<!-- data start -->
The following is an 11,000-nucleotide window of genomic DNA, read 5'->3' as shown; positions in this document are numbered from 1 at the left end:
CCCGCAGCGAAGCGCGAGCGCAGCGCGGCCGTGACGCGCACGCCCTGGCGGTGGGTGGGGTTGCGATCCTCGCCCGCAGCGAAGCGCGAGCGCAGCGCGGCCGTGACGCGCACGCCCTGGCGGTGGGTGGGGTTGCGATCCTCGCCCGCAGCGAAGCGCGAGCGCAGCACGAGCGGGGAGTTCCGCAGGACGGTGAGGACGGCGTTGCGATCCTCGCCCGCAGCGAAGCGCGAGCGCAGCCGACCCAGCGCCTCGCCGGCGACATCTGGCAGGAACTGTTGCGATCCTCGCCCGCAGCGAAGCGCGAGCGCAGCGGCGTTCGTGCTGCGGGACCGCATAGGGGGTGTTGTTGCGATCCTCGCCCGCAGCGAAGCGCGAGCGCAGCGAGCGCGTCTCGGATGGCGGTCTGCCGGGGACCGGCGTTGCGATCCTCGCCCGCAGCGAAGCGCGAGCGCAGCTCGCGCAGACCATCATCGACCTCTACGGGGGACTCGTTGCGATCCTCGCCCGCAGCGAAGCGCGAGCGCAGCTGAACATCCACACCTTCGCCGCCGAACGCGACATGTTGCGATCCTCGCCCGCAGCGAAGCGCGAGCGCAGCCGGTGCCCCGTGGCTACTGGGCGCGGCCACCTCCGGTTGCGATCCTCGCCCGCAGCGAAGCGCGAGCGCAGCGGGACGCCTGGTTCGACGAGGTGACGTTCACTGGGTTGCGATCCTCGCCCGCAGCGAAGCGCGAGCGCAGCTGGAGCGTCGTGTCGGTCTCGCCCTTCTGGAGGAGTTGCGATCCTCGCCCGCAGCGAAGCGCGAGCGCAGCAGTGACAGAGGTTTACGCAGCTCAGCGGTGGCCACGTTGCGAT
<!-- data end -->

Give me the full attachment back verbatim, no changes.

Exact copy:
The following is an 11,000-nucleotide window of genomic DNA, read 5'->3' as shown; positions in this document are numbered from 1 at the left end:
CCCGCAGCGAAGCGCGAGCGCAGCGCGGCCGTGACGCGCACGCCCTGGCGGTGGGTGGGGTTGCGATCCTCGCCCGCAGCGAAGCGCGAGCGCAGCGCGGCCGTGACGCGCACGCCCTGGCGGTGGGTGGGGTTGCGATCCTCGCCCGCAGCGAAGCGCGAGCGCAGCACGAGCGGGGAGTTCCGCAGGACGGTGAGGACGGCGTTGCGATCCTCGCCCGCAGCGAAGCGCGAGCGCAGCCGACCCAGCGCCTCGCCGGCGACATCTGGCAGGAACTGTTGCGATCCTCGCCCGCAGCGAAGCGCGAGCGCAGCGGCGTTCGTGCTGCGGGACCGCATAGGGGGTGTTGTTGCGATCCTCGCCCGCAGCGAAGCGCGAGCGCAGCGAGCGCGTCTCGGATGGCGGTCTGCCGGGGACCGGCGTTGCGATCCTCGCCCGCAGCGAAGCGCGAGCGCAGCTCGCGCAGACCATCATCGACCTCTACGGGGGACTCGTTGCGATCCTCGCCCGCAGCGAAGCGCGAGCGCAGCTGAACATCCACACCTTCGCCGCCGAACGCGACATGTTGCGATCCTCGCCCGCAGCGAAGCGCGAGCGCAGCCGGTGCCCCGTGGCTACTGGGCGCGGCCACCTCCGGTTGCGATCCTCGCCCGCAGCGAAGCGCGAGCGCAGCGGGACGCCTGGTTCGACGAGGTGACGTTCACTGGGTTGCGATCCTCGCCCGCAGCGAAGCGCGAGCGCAGCTGGAGCGTCGTGTCGGTCTCGCCCTTCTGGAGGAGTTGCGATCCTCGCCCGCAGCGAAGCGCGAGCGCAGCAGTGACAGAGGTTTACGCAGCTCAGCGGTGGCCACGTTGCGAT